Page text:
Hunt, R. W. G.

R. W. G. Hunt, L. M. Winter, “Color adaptation in picture-viewing situations,” J. Phot. Sci. 23, 112–115 (1975).

Hurvich, L. M.

D. Jameson, L. M. Hurvich, “Theory of brightness and color contrast in human vision,” Vision Res. 4, 135–154 (1964).
[CrossRef] [PubMed]

Ishigami, K.

D. H. Brainard, K. Ishigami, “Factors influencing the appearance of CRT colors,” in Proceedings of the IS&T/SID Color Imaging Conference: Color Science, Systems, and Applications (Society for Imaging Science and Technology, Springfield, Va., 1995), pp. 62–66.

Jameson, D.

D. Jameson, L. M. Hurvich, “Theory of brightness and color contrast in human vision,” Vision Res. 4, 135–154 (1964).
[CrossRef] [PubMed]

Jeffers, V. B.

H. Helson, V. B. Jeffers, “Fundamental problems in color vision. II. Hue, lightness, and saturation of selective samples in chromatic illumination,” J. Exp. Psychol. 26, 1–27 (1940).
[CrossRef]

Kraft, J. M.

J. M. Kraft, D. H. Brainard, “Mechanisms of color constancy under nearly natural viewing,” Proc. Natl. Acad. Sci. USA 96, 307–312 (1999).
[CrossRef] [PubMed]

Lange-Malecki, B.

A. Valberg, B. Lange-Malecki, “Mondrian complexity does not improve ‘color constancy’,” Invest. Ophthalmol. Visual Sci. Suppl. 28, 92 (1987).

Lennie, P.

M. D. Fairchild, P. Lennie, “Chromatic adaptation to natural and incandescent illuminants,” Vision Res. 32, 2077–2085 (1992).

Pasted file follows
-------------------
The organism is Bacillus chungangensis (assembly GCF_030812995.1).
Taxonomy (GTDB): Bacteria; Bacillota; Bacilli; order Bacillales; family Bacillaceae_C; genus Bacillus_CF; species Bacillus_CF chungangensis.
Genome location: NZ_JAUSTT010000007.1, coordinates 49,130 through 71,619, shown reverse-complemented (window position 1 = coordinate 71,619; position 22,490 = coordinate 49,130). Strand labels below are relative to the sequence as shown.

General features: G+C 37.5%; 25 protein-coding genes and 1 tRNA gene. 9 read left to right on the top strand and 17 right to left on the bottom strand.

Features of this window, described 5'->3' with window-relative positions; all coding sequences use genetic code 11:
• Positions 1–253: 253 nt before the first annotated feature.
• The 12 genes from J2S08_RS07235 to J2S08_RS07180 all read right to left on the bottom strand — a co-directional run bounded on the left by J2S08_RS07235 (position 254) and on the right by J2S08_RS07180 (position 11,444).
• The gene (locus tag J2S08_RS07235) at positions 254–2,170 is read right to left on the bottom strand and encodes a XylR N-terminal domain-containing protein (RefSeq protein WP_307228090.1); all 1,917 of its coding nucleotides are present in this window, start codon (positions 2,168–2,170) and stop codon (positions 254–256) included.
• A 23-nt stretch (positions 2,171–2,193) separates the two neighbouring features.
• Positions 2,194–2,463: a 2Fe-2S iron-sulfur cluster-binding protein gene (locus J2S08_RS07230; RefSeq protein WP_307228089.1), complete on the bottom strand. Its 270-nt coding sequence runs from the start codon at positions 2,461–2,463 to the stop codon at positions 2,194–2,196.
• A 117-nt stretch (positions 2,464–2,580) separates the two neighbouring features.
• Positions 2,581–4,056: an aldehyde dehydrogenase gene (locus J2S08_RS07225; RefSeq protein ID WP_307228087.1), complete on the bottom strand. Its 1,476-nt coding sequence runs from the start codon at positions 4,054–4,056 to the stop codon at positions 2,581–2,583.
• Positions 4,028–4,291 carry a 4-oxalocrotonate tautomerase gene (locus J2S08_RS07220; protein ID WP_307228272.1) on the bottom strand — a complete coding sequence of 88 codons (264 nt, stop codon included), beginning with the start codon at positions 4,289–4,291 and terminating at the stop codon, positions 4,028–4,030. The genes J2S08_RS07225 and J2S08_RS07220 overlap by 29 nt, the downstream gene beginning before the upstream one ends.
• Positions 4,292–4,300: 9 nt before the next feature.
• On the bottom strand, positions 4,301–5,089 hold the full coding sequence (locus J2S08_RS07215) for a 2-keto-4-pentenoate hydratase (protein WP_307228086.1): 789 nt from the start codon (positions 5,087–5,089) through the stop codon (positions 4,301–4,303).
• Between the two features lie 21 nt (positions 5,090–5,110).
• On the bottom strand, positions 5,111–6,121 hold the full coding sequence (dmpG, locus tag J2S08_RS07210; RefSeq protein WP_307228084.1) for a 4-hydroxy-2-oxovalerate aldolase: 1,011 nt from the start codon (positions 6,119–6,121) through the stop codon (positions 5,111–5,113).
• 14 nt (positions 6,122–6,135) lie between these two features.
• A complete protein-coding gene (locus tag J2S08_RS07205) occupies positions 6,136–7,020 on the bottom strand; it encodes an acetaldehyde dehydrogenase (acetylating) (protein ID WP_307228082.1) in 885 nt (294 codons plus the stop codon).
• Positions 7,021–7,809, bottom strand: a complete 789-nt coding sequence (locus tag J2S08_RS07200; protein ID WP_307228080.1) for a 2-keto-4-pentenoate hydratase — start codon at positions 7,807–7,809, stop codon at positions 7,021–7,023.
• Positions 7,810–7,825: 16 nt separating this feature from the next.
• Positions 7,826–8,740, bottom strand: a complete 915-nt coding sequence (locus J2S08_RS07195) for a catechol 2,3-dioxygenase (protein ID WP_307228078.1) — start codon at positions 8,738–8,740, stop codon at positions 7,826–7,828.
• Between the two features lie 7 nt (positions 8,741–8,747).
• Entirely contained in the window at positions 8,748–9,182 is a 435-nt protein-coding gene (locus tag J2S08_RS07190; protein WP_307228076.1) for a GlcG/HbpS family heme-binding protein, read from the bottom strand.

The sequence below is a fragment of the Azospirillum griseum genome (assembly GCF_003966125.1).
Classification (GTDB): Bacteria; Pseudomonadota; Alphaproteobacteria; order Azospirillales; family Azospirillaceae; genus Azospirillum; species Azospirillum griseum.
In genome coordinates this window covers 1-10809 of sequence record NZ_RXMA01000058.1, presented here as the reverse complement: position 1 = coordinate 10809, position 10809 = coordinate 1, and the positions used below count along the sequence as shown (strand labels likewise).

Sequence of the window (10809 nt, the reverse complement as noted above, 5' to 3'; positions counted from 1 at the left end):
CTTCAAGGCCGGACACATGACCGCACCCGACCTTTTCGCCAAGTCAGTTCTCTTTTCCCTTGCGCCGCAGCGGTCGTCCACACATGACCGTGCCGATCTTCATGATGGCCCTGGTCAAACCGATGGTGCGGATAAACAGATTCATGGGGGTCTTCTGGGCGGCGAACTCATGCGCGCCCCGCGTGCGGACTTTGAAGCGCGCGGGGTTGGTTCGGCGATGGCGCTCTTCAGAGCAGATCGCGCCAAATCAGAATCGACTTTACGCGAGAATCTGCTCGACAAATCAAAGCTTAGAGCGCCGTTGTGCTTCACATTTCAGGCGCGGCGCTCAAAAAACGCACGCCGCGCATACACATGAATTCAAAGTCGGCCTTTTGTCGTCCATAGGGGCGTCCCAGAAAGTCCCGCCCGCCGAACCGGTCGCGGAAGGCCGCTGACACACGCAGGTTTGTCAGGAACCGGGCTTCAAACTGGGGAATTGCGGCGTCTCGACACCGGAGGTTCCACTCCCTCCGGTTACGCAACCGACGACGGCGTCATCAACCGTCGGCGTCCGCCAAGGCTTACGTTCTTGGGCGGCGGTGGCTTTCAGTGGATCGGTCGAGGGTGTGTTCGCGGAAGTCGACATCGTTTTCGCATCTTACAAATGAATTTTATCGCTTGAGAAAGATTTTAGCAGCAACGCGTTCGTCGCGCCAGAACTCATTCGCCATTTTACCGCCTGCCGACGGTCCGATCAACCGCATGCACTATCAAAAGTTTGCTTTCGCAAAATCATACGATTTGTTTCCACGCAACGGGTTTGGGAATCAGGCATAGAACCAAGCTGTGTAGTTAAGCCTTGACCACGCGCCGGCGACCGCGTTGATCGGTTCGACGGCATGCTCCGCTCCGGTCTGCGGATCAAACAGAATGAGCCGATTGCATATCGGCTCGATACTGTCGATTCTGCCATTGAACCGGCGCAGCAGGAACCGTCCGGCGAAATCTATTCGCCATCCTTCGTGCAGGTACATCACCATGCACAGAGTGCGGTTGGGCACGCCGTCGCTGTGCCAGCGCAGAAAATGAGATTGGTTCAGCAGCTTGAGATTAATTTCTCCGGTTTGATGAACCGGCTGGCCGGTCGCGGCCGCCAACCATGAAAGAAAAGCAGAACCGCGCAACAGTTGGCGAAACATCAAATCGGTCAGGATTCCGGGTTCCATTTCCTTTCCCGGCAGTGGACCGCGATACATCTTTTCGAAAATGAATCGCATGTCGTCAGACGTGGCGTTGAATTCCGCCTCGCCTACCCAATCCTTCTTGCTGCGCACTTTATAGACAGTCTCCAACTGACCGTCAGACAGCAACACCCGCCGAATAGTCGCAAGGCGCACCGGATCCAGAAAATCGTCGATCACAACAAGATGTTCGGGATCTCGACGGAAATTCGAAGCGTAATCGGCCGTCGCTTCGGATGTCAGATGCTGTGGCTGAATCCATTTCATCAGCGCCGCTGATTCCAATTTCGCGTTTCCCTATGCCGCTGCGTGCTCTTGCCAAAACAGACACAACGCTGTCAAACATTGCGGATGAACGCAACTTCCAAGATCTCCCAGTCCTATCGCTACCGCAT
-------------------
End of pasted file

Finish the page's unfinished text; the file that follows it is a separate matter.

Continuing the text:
[CrossRef] [PubMed]

Lucassen, M. P.

M. P. Lucassen, J. Walraven, “Color constancy under natural and artificial illumination,” Vision Res. 36, 2699–2711 (1996).
[CrossRef] [PubMed]

McCann, J. J.

J. J. McCann, S. P. McKee, T. H. Taylor, “Quantitative studies in retinex theory: a comparison between theoretical predictions and observer responses to the ‘Color Mondrian’ experiments,” Vision Res. 16, 445–458 (1976).
[CrossRef]

McKee, S. P.

J. J. McCann, S. P. McKee, T. H. Taylor, “Quantitative studies in retinex theory: a comparison between theoretical predictions and observer responses to the ‘Color Mondrian’ experiments,” Vision Res. 16, 445–458 (1976).
[CrossRef]

Michels, W. C.

Pokorny, J.

P. DeMarco, J. Pokorny, V. C. Smith, “Full-spectrum cone sensitivity functions for X-chromosome-linked anomalous trichromats,” J. Opt. Soc. Am. A 9, 1465–1476 (1992).
[CrossRef] [PubMed]

V. Smith, J. Pokorny, “Spectral sensitivity of the foveal cone photopigments between 400 and 500 nm,” Vision Res. 15, 161–171 (1975).
[CrossRef] [PubMed]

Reeves, A.

Shevell, S. K.

S. K. Shevell, “The dual role of chromatic backgrounds in color perception,” Vision Res. 18, 1649–1661 (1978).
[CrossRef] [PubMed]

Smith, V.

V. Smith, J. Pokorny, “Spectral sensitivity of the foveal cone photopigments between 400 and 500 nm,” Vision Res. 15, 161–171 (1975).
[CrossRef] [PubMed]

Smith, V. C.

Speigle, J. M.

Stiles, W. S.

W. S. Stiles, “Mechanism concepts in colour theory,” J. Colour Group 11, 106–123 (1967).

Taylor, T. H.

J. J. McCann, S. P. McKee, T. H. Taylor, “Quantitative studies in retinex theory: a comparison between theoretical predictions and observer responses to the ‘Color Mondrian’ experiments,” Vision Res. 16, 445–458 (1976).
[CrossRef]

Valberg, A.

A. Valberg, B. Lange-Malecki, “Mondrian complexity does not improve ‘color constancy’,” Invest. Ophthalmol. Visual Sci. Suppl. 28, 92 (1987).

von Kries, J.

J. von Kries, “Chromatic adaptation” [originally published in Festschrift der Albrecht-Ludwigs-Universitat (Fribourg, Germany, 1902), pp. 145–148.] In Sources of Color Vision, L. D. MacAdam, ed. (MIT Press, Cambridge, Mass., 1970), pp. 109–126.

Walraven, J.

M. P. Lucassen, J. Walraven, “Color constancy under natural and artificial illumination,” Vision Res. 36, 2699–2711 (1996).